Published in: on July 7, 2016 at 1:30 am  Leave a Comment  

Ending the Crime of Torture:Testimony of Two Torture Survivors

Speakers: Sami Baloch Badini from Balochistan, Pakistan and Janel Martial Siewe Kwegue
Date: Friday, June 3, 2016 @ 7:30 p.m.
Place: Dorothy Day Catholic Worker, 503 Rock Creek Church Rd. NW, Washington, DC, 20010.

Sami Baloch Badini from Balochistan, Pakistan, and Janel Martial Siewe Kwegue from Cameroon, are members of the Torture Abolition and Survivors Support Coalition International (TASSC) and will speak about their experience as torture survivors. The mission of TASSC, the only organization founded by and for torture survivors, is to end the practice of torture wherever it occurs and to empower survivors, their families and communities wherever they are. Please join us for this very important program.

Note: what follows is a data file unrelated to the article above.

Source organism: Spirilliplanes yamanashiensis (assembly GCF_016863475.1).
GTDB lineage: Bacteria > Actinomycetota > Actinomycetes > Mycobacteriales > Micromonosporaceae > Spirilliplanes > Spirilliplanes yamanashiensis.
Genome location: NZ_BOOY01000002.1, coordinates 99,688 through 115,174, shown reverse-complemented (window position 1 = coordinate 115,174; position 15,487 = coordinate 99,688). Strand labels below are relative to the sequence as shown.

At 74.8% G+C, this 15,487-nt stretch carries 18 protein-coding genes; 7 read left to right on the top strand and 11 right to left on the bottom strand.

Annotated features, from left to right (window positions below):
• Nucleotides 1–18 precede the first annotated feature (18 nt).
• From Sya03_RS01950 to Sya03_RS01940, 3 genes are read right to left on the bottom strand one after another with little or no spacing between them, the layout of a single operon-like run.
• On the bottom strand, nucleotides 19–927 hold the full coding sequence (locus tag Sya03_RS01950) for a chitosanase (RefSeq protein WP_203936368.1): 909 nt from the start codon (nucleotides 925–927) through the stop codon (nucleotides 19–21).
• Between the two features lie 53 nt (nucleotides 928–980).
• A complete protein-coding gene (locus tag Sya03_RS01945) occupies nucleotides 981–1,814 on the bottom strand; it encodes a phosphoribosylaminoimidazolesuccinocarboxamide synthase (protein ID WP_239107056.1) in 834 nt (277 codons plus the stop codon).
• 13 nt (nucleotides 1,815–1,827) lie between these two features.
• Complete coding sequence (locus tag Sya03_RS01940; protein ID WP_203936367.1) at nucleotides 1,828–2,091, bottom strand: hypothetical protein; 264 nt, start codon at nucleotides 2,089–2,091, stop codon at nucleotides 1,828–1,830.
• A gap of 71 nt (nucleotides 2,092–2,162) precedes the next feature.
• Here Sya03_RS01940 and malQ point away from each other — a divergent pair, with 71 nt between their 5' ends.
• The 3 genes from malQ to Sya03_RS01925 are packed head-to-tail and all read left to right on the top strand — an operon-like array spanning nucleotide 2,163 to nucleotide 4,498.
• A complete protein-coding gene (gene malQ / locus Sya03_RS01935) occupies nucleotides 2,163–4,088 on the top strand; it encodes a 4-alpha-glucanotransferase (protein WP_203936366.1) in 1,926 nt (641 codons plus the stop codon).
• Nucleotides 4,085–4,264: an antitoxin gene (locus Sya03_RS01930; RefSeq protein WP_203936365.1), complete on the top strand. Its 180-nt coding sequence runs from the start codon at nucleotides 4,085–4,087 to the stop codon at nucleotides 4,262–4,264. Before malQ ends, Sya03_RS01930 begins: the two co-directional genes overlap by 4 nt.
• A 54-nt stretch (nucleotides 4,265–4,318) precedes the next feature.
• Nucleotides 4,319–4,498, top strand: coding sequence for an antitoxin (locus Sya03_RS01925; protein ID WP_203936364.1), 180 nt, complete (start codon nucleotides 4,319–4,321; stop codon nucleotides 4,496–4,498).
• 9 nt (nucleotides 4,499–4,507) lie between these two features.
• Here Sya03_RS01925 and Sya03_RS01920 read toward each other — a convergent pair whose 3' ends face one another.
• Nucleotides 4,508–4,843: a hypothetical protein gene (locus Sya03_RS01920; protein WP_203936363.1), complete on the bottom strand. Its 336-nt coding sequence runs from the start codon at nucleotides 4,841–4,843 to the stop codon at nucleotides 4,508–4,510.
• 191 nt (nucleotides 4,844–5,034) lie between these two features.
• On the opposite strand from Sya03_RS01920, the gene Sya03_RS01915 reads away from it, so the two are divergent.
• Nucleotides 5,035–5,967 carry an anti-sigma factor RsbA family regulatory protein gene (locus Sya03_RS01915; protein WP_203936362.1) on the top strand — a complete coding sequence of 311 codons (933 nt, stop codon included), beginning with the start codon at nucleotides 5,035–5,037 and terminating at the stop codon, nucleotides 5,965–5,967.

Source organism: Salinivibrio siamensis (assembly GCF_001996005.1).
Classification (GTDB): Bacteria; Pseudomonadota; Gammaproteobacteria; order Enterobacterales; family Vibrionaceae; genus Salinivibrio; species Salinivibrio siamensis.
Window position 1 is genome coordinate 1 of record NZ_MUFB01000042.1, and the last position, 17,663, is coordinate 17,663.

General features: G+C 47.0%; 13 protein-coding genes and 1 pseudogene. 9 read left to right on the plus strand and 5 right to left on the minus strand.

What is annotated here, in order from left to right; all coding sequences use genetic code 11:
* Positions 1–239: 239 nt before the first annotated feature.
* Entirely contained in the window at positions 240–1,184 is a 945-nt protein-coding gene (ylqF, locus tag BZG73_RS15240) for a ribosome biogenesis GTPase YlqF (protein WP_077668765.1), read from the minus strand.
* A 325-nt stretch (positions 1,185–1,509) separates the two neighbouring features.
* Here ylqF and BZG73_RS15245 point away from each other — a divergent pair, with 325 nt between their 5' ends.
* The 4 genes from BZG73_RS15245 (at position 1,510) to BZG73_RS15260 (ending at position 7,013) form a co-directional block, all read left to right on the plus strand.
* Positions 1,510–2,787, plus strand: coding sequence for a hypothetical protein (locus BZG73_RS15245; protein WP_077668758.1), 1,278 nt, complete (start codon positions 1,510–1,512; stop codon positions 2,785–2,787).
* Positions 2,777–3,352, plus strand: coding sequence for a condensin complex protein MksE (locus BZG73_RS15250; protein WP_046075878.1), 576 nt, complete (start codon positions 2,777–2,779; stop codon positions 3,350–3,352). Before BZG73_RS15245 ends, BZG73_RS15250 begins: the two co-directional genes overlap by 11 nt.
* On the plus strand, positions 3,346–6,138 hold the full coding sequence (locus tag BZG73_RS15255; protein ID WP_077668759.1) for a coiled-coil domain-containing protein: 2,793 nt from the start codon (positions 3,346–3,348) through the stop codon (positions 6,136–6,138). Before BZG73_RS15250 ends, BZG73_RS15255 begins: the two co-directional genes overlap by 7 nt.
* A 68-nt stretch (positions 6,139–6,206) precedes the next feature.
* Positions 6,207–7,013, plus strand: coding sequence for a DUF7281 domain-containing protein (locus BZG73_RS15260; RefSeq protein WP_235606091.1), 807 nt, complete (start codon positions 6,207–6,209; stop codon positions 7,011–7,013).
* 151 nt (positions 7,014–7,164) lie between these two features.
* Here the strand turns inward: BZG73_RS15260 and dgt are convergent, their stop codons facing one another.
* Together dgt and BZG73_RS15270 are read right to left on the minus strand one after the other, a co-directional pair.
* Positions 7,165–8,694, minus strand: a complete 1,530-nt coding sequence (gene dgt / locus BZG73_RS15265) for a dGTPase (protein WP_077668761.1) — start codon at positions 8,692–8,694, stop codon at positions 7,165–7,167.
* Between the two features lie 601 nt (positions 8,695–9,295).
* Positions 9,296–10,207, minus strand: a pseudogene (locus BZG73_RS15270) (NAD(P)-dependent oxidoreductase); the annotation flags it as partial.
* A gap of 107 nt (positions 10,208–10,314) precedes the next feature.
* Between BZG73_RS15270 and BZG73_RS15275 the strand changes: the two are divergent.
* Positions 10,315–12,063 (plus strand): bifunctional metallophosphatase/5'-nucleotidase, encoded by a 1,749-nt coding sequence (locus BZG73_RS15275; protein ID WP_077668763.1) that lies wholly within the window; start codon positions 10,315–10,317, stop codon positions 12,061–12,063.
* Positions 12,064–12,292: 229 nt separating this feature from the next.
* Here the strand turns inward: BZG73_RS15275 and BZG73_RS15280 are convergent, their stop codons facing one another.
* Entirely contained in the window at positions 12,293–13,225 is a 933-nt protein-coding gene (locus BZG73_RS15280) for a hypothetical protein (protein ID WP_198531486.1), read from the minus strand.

For more info on TASSC’s 19th Annual Torture Survivors’ Week from June 22-26th, including the day-long vigil on June 25th at Lafayette Park across from the White House,  please see: www.tassc.org.

For more info contact Dorothy Day Catholic Worker: 202-882-9649 or 202-360-6416.

Published in: on May 23, 2016 at 7:55 pm  Leave a Comment  

Targeting Muslims at Home and Abroad

Speaker:  Dr. Maha Hilal 
 
Date: Friday,  May 13, 2016 @ 7:30 p.m. 

Place: Dorothy Day Catholic Worker, 503 Rock Creek Church Rd. NW, Washington, D.C. 20010
Islamophobia is on the rise! In response to recent attacks in Paris, San Bernadino and Brussels, Muslims are being targeted and demonized at home and abroad. In the U.S., Republican presidential candidates want to restrict the entry of Muslims, increase security and surveillance where Muslims reside, and authorize torture. Abroad, the U.S. has waged an unrelenting war against Muslims, through bombings, occupation and the use of killer drones, as well as the unjust detention of Muslim men at Guantanamo.